Strategic Stability in Northeast Asia: An Interview with Dr. Brad Roberts
In January, I spoke with Dr. Brad Roberts, former Deputy Assistant Secretary of Defense for Nuclear and Missile Policy, about strategic stability in Northeast Asia. Last summer, Dr. Roberts wrote a paper as as a visiting fellow at National Institute for Defense Studies in Tokyo. The paper, appropriately titled “Extended Deterrence and Strategic Stability in Northeast Asia”, examined the strategic issues confronting the U.S.-China-Japan tripartite relationship.
To start off, I asked Dr. Roberts about the current status of Sino-American strategic stability. “We’re at an uncertain moment,” he responded. Whereas the U.S. and Russia have a long history and mutual understanding of strategic stability, with China “we have no such history, we have no such experience, we have no arms control process…” Stability, therefore, remains uncertain due to the two states’ development of strategic postures and “new forms of military competition in the cyber and space realms.” And, despite efforts by the Obama administration to establish bilateral strategic stability dialogues “to come to a better understanding of these challenges,” the Chinese leadership has not shown interest in such engagement methods.
Why isn’t China participating in strategic stability dialogues with the U.S.? Roberts offers two internal reasons:
1) Civil-military coordination problems within China. As he points out, “when the presidents of U.S. and China make a commitment to do something and the People’s Liberation Army doesn’t follow up, this raises a question of who’s really in charge in Beijing.”
2) The traditional taboo towards nuclear policy and transparency. Strategic stability principally focuses on nuclear issues, which Roberts explains “as a policy topic were a taboo in China for a very long time…it was really only after the Cold War that [China] began to be willing to talk… or permit discussion inside China about nuclear policy.” Further, China remains skeptical towards strategic stability dialogues because they would require a level of transparency on concepts and, potentially, capabilities. China’s military has “adhered to the view that transparency could be dangerous for the weaker power; in Chinese strategic culture, the obligation to be transparent falls on the stronger power because it’s the hidden capabilities of the stronger power that can damage a weak power.” This logic loses credibility as China becomes a stronger global player and a military force to be reckoned with in East Asia. Yet, the military still retains a cultural and traditional reluctance to engage in transparency.
There is, however, growing consensus that a shift is taking place in Beijing. Xi and Obama’s commitment at Sunnylands to work towards a “new type of major power relations” represents a shift away from “the old type, ostensibly being one in which armed conflict is inevitable between a rising power and an established one.” So, how do Beijing and Washington forge a new relationship free of this kind of conflict? Roberts posits that one way is through moving these strategic stability dialogues forward “in a significant way” in order to address Chinese concerns regarding U.S. missile defense and conventional strike capabilities. He believes that there is a growing presence in the Chinese leadership advocating for these types of relationship building dialogues.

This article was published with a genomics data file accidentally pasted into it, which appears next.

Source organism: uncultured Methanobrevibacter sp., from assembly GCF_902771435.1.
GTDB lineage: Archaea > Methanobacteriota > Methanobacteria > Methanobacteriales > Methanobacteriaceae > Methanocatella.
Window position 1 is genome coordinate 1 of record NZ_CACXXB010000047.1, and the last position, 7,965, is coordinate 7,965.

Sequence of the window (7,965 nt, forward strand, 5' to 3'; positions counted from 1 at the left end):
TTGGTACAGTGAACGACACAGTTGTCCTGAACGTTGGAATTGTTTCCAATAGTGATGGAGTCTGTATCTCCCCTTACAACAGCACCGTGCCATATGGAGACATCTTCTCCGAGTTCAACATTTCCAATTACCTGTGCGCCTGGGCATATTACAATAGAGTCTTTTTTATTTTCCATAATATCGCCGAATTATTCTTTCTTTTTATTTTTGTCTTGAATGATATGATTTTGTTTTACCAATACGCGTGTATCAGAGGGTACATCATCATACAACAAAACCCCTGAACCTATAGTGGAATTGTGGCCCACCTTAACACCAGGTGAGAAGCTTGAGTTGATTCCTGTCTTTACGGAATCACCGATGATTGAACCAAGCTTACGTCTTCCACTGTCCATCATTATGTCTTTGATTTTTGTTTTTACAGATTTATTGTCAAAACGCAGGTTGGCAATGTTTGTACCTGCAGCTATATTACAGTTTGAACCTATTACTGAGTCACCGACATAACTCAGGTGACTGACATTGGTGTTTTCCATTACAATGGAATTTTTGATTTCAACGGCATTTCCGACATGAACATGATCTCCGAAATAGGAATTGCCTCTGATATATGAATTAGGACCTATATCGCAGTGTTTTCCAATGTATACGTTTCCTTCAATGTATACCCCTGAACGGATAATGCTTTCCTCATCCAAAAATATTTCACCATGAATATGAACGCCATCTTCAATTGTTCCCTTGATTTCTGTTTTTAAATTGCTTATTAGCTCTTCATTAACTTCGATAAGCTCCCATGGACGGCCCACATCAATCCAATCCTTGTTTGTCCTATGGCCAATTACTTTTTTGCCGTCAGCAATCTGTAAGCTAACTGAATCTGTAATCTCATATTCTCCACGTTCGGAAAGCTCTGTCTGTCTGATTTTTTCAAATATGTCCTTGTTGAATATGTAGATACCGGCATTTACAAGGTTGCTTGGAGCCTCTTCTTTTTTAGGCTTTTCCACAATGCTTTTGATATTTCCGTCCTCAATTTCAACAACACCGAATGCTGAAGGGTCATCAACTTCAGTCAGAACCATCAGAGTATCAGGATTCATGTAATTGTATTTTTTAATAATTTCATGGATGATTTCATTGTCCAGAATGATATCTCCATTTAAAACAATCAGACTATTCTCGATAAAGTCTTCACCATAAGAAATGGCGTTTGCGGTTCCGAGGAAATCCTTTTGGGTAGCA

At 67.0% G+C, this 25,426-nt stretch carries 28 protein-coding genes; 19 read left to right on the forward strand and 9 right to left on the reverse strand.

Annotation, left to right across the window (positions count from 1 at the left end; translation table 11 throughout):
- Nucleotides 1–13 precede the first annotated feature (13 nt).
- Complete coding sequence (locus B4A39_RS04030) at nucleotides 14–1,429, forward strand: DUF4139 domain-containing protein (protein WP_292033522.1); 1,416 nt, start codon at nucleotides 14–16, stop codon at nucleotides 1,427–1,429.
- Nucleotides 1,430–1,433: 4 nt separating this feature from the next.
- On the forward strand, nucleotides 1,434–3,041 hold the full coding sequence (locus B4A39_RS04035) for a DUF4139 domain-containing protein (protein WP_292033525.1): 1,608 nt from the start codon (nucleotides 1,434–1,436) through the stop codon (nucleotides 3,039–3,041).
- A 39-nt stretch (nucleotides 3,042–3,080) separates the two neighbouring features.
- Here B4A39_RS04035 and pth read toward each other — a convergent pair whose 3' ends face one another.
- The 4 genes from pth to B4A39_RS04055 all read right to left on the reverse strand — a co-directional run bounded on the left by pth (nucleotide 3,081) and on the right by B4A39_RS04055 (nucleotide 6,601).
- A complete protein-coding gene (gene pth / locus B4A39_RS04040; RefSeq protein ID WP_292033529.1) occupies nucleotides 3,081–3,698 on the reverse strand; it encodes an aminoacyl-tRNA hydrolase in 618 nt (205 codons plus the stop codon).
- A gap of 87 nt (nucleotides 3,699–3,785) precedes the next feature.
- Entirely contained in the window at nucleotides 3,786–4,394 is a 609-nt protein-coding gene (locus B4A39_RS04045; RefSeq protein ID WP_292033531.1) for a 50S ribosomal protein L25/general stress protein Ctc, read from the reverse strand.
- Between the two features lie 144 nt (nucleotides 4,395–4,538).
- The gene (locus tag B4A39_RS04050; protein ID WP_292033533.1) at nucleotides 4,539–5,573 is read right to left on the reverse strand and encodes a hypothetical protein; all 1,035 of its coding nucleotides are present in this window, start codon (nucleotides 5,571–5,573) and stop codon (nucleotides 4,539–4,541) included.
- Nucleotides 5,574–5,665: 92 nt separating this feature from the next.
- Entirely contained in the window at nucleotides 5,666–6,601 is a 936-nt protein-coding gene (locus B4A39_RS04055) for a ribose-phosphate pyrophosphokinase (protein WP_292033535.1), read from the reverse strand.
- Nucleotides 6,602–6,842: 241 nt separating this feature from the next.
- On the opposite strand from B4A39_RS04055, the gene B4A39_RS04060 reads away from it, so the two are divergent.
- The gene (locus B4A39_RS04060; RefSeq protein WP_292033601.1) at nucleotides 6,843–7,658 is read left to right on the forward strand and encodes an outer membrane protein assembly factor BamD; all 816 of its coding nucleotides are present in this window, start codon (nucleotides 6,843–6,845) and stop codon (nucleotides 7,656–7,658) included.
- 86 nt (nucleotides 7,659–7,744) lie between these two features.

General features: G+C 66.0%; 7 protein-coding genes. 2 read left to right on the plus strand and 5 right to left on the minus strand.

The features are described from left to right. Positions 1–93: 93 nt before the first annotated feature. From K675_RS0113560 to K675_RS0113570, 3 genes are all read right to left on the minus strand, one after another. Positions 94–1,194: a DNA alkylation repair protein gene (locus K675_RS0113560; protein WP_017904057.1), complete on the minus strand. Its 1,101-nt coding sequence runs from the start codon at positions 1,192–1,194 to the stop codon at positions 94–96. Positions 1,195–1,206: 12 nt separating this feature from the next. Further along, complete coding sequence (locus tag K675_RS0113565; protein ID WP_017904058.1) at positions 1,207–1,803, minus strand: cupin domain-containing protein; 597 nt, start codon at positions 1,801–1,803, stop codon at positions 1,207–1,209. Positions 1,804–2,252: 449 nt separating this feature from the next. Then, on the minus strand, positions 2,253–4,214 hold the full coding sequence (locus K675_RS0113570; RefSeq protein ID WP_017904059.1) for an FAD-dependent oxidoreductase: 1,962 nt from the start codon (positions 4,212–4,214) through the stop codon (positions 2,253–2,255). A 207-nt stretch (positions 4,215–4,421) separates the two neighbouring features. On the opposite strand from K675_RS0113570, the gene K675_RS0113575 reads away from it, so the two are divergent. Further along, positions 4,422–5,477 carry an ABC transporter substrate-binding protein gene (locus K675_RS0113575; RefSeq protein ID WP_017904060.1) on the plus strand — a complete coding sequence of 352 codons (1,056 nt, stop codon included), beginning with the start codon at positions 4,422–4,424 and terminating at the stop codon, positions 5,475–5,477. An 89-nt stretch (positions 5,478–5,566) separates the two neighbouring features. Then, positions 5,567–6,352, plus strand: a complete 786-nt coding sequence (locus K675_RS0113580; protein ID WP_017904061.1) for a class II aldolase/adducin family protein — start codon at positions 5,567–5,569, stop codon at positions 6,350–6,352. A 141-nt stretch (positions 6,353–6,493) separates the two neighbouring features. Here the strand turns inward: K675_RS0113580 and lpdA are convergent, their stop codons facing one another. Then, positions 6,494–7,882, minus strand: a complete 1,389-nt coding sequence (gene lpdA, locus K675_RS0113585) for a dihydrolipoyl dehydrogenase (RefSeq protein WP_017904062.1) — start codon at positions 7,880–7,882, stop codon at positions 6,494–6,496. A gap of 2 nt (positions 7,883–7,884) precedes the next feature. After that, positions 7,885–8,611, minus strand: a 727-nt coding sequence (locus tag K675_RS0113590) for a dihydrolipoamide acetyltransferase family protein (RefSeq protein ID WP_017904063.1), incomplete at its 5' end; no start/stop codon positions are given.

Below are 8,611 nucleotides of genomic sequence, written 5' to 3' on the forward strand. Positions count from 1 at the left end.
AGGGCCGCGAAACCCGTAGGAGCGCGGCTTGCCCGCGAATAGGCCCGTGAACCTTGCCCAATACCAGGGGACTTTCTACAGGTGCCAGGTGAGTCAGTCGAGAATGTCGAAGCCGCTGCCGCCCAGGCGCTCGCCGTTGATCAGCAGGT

I then inquired on how the current tension between China and Japan might affect strategic stability. His response: “Well, the potential for conflict in the maritime environment between Japan and China is a driver for dialogue.” The issue is that China and Japan have differing views on requirements for the U.S-Chinese strategic stability relationship. “What China wants to hear from the United States is that the United States accepts mutual vulnerability as the basis of the strategic relationship, “ or that the Pentagon is not trying to develop the missile defenses and strike capabilities to think it could conduct a successful first-strike on China. Japan wants the opposite. Japan worries that mutual vulnerability would impact the U.S. extended deterrence policy, and that in a potential “conflict with China over a Japanese interest, the United States would accept to be deterred and would not defend Japan.” While all three states are committed to strategic stability, the gap between the necessary requirements “points to the urgency of dialogue, but the political situation being what is it between China and Japan, there will be no dialogue.”
“Clear enough?” he asked. Indeed, his explanation and analysis is clear as day; it’s the strategic future in Northeast Asia that remains opaque.